Local voters have final say in Pearce recall - East Valley Tribune: Ahwatukee Foothills

Local voters have final say in Pearce recall

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Retired Mesa master police officer Bill Richardson lives in the East Valley and can be reached at bill.richardson@cox.net.

Posted: Friday, July 8, 2011 4:15 am | Updated: 2:00 pm, Tue Oct 14, 2014.

All indications are there will be a recall election involving Republican State Senate President Russell Pearce, who represents Mesa’s Legislative District 18. The election will likely come in November, although it could be delayed until next March.

The recall effort led by Citizens for a Better Arizona collected over 18,000 signatures on recall petitions. There are an estimated 68,000 registered voters in LD-18. Only residents of the district are eligible to sign petitions and vote in a recall election.

Of 18,000 signatures submitted, the Maricopa County elections office validated about 10,000 of them — 7,756 signatures are needed for Gov. Jan Brewer to set a recall election for Pearce.

Pearce, who claims widespread grass roots support in his district and from his hometown of Mesa, can challenge the signatures and petitions in Maricopa County Superior Court. But that might just put off the inevitable — the biggest effort to remove a ranking Arizona politician from office since Gov. Evan Mecham was impeached in 1988 by his fellow Republicans.

Mesa voters have sent Pearce to the Arizona Legislature for 16 years and put him in a position of power that some say surpasses that of fellow Republicans Brewer, Secretary of State Ken Bennett, Attorney General Tom Horne, Superintendent of Public Instruction John Huppenthal and his fellow legislative leaders. He’s been mentioned as a possible gubernatorial candidate in 2014.

While Pearce boasts of his humble Mesa roots, the man who controls the Arizona Legislature has considerable ties to groups and financial support from way beyond the his hometown city.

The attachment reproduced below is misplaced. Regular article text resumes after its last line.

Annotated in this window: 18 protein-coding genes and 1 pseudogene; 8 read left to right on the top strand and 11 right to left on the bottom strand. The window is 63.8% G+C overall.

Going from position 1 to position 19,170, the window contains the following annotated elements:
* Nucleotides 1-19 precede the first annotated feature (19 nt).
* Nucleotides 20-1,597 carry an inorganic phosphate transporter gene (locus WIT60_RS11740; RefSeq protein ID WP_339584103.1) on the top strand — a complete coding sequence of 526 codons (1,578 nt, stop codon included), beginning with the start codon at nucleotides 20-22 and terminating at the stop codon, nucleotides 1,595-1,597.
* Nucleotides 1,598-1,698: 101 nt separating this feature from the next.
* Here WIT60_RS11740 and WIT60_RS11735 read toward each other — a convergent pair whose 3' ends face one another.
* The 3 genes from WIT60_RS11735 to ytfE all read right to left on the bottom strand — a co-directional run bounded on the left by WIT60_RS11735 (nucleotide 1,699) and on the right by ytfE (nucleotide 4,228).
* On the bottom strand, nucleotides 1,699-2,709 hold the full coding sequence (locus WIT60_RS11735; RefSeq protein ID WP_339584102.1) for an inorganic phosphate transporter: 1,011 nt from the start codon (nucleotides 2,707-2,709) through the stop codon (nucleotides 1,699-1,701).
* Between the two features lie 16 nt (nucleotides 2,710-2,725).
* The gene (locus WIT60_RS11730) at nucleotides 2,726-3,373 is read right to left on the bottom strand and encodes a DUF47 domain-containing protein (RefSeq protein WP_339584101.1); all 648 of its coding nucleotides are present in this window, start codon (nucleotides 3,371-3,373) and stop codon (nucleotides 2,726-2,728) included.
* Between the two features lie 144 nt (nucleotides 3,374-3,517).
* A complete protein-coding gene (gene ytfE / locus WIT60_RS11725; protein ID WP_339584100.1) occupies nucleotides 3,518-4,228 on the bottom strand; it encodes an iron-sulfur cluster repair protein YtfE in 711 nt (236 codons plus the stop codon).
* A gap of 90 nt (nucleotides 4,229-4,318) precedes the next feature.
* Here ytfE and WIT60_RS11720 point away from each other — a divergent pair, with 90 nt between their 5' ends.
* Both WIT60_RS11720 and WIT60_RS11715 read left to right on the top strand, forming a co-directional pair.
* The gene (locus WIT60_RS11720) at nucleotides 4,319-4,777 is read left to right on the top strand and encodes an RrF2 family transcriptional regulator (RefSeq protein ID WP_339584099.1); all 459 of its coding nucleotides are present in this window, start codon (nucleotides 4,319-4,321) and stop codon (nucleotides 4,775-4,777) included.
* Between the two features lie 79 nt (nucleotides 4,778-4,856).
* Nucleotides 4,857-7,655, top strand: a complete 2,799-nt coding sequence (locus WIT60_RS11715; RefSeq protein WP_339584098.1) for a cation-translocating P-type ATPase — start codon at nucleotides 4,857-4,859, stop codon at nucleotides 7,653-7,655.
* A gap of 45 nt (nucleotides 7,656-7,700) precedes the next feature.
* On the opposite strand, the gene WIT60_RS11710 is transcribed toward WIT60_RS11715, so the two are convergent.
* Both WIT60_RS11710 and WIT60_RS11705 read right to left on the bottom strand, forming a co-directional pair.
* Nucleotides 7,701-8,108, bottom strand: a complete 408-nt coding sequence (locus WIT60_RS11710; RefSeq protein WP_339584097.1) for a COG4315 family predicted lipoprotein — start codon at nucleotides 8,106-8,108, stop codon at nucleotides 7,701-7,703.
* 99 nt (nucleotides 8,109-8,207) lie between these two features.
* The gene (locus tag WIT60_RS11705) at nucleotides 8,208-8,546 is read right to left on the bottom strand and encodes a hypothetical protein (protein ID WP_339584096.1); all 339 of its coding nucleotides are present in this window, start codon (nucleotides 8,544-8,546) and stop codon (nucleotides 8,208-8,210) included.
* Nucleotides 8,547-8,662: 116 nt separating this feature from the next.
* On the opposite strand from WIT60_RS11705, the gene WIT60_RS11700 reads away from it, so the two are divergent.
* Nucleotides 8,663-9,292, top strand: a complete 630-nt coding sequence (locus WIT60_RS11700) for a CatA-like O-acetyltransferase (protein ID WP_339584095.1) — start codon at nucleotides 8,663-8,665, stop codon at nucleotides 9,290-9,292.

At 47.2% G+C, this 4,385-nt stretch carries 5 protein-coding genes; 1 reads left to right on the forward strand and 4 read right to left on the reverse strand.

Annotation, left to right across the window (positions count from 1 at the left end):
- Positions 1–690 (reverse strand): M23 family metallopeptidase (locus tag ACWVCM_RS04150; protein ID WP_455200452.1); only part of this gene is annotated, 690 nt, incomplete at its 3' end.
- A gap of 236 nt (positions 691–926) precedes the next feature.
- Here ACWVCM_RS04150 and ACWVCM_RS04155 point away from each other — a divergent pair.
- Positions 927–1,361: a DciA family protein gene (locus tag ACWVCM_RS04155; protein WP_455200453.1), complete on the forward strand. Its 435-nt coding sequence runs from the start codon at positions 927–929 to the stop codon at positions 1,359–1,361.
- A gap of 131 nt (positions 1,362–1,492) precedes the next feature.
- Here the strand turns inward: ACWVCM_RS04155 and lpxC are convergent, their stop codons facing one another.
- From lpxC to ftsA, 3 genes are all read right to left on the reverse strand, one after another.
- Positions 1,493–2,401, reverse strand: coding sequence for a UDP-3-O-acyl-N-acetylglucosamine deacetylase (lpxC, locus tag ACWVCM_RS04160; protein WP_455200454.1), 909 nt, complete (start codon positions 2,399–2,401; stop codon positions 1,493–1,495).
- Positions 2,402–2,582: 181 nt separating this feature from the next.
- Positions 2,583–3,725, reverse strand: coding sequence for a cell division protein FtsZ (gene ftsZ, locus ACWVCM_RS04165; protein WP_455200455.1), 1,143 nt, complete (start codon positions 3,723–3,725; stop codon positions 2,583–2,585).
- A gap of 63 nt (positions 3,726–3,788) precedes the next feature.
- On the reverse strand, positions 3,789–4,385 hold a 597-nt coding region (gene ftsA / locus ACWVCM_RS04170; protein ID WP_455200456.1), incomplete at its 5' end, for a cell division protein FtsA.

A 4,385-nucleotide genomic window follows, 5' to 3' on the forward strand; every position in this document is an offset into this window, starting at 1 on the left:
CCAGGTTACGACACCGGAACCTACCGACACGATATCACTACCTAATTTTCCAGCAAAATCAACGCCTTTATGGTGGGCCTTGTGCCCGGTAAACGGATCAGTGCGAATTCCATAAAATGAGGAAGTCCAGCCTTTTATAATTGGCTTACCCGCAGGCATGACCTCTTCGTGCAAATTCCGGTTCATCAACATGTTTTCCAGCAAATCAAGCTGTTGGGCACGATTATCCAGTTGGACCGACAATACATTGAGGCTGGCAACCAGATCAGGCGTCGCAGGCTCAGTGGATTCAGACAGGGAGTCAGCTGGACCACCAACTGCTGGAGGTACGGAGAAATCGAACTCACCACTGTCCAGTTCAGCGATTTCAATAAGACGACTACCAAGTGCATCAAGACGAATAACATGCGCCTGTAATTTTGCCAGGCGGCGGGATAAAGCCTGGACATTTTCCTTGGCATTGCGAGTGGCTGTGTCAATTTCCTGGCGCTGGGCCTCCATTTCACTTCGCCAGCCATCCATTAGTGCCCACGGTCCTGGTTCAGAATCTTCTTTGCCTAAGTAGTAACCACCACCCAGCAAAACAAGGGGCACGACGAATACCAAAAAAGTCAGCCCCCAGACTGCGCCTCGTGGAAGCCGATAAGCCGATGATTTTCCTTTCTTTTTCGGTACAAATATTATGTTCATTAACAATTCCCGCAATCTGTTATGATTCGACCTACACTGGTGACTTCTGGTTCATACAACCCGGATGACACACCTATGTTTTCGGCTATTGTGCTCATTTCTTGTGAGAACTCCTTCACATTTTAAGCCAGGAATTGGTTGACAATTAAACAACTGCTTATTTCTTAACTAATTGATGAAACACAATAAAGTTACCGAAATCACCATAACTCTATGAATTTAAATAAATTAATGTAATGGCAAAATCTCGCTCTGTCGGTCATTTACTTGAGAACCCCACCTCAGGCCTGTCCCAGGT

Records at the secretary of state’s office show Pearce is no wallflower when it comes to taking money from unions, wealthy national corporations and business owners, private prisons, the scrap metal industry, gaming interests and the Fiesta Bowl. Those ties can be seen in some of his legislative decision-making.

Besides being the go-to guy for these special interests, the former deputy sheriff and Fox News regular has become the face and mouth of the anti-illegal immigrant movement.

Right after the recall petitions were turned in, the national Ban Amnesty Now group sent out an email proclaiming: “Obama-La Raza Attacking Senator Russell Pearce.”

The email was soliciting contributions of $15, $25, $50, $100, $500 or even $1,000 “to unite our broad coalition against this recall scheme.” A second BAN email praised Maricopa County Sheriff Joe Arpaio and ex-congressman JD Hayworth while attacking retired U.S. Supreme Court Justice Sandra Day O’Connor. O’Connor, who was raised on a southern Arizona cattle ranch and still calls Arizona home, was appointed to the Supreme Court by President Ronald Reagan in 1981 and was the nation’s first female Supreme Court Justice.

No doubt between Pearce’s big-money friends and the anti-illegal immigrant crowd, money will pour in to fight any effort to remove their benefactor from power.

The people who signed the petitions to remove Pearce from office have friends also who’ll contribute cash and more to the recall effort. They’ve already accomplished what most said couldn’t be done: They gathered enough signatures to force a recall election and challenge the power Pearce wields.

Before it’s all over, Mesa could see a street fight like never before in the battle to keep or remove Pearce.

Even though Pearce’s type of leadership and influence is a statewide issue, in the end the choice of whether Pearce remains as the most powerful state-elected official in Arizona will fall on the voters of Mesa’s Legislative District 18 and no one else.

• Retired Mesa master police officer Bill Richardson lives in the East Valley and can be reached at bill.richardson@cox.net

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